Morry was seated exactly where he wanted to be, between Dole and Gramm. After the last debate, in South Carolina, he complained of being seated next to Keyes (“the guy nearly blew out my eardrums”). His situation facilitates one of his best lines, “I got a couple of million bucks of government pensions sitting on either side of me.” The studio loves it, but it was probably lost on the TV audience, since the camera keeps to tight shots of the candidates. No one has any idea who Morry is sitting next to.

Very little separates the other candidates—it’s merely a matter of emphasis. Light grey and medium grey, as Morry put it. Keyes and Buchanan stress their pro-life message. All the other candidates except Morry agree or at least refuse to disagree. The exchanges feel tentative, provisional. It’s like one of those pick-up basketball games in which everyone who loses pretends he wasn’t trying. About midway through it becomes clear that only the spinners will be truly pleased. Because no one clearly won or lost, their job of clearing up the ambiguity for reporters becomes more important. Still, one thing is clear: how organic and fluid the process is. Every one of the candidates stands a chance of shaping future policy. Anyone who lands upon an issue and proves its electoral merit is likely to have his issue poached by the winner. If Morry succeeds in making Forbes’s tax plan look ridiculous, for instance, he will have struck one of the great blows for fairness, even though no one will remember his name. And he might: the other candidates are starting to pick up on his rap.

As we near the ninety-minute mark Morry is invited to offer his closing remarks. He has cut the jokes about Dole, stressed his views about the Forbes tax plan with a personal anecdote. As I realize what is happening a little shiver of concern runs down my spine. No, I think, he couldn’t be so foolish as to take my advice. But then he says, “Since it has come up so often I think I should say a few words about a woman’s choice.

“Time’s up, Mr. Taylor,” says the moderator.

“Okay,” says Morry. He actually was going to do it, he tells me after the debate. But he’s too busy telling reporters about his racquetball triumph to spin his performance.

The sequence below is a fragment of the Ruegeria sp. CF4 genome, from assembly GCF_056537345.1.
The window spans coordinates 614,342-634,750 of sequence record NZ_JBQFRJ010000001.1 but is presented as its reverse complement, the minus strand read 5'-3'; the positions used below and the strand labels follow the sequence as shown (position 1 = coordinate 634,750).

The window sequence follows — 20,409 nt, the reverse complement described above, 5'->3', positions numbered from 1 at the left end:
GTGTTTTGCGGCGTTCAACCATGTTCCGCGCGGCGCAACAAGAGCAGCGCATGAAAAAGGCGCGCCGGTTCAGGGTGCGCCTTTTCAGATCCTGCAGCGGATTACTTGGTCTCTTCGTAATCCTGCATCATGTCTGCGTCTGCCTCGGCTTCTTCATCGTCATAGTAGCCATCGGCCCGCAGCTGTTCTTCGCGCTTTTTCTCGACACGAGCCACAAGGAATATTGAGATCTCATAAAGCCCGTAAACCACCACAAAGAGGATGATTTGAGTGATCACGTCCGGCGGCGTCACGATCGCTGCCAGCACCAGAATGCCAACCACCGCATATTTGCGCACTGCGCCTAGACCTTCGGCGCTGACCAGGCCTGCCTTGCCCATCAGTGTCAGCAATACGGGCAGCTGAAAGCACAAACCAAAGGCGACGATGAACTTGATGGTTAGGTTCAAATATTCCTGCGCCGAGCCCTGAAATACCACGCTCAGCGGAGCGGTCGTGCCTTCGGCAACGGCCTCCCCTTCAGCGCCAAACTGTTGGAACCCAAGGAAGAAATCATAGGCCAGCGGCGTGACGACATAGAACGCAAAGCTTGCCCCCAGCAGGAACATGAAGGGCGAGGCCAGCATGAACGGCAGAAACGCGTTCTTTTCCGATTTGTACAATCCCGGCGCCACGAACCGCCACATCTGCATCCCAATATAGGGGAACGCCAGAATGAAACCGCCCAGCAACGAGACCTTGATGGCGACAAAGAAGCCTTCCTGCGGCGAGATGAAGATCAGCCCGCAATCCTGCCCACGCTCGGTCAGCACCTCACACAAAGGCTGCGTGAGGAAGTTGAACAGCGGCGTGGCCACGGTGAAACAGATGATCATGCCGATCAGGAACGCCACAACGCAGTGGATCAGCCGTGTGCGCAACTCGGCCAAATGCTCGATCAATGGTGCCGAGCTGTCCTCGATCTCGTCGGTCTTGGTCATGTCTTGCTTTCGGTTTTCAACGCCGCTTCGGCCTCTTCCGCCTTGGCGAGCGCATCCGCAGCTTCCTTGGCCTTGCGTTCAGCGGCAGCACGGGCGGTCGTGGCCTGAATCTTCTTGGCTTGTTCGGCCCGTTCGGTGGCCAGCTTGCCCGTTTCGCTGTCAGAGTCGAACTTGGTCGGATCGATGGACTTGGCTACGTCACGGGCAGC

I rush to the airport with one more bag than I came with to carry all the stuff Morry gave me: t-shirts, baseball caps, candy, literature. The American Airlines ticket counter is empty. As I stand there, up rushes a man who looks a little like Bob Dornan and asks if there are any seats left on the Chicago flight. He is Bob Dornan. B-1 Bob. The ladies behind the counter fail to recognize him. Dornan drops a hint: “I was just participating in the presidential debate,” he says. This means nothing to the women behind the counter, who have found a seat but are now demanding a ticket and identification, which Dornan can’t find. “I’m a congressman,” he says, as if this explains anything. The women fail to be impressed by this fact. “I think I won the presidential debate,” he says. They ignore him completely.

It is a nice illustration of a general principle: if a celebrity falls in the woods and the witnesses do not know who he is, no one hears him. Finally I say, “You did really well,” which is only a slight exaggeration, and then explain to the ladies behind the counter who Bob Dornan is. His credibility skyrockets. They treat him as a big shot. You never can tell who might be president one day.

Dornan and I walk together to the end of the concourse. There we are nearly alone with a clear view of a row of private jets across the tarmac. He points to a Lear Jet. I tell him it belongs to Dole. Dornan is clearly upset. “You’d think the guy could give me a ride back,” he says. “When I quit doing this he’ll expect me to endorse him and act as a surrogate, and he can’t even give me a ride back.” The prospect lingers in the air between us. Then perhaps by way of explanation he says: “If I get 2 percent in New Hampshire I’ll have done well.

Michael Lewis is a former senior editor of The New Republic. His latest book is The Big Short: Inside the Doomsday Machine (W.W. Nortion & Company).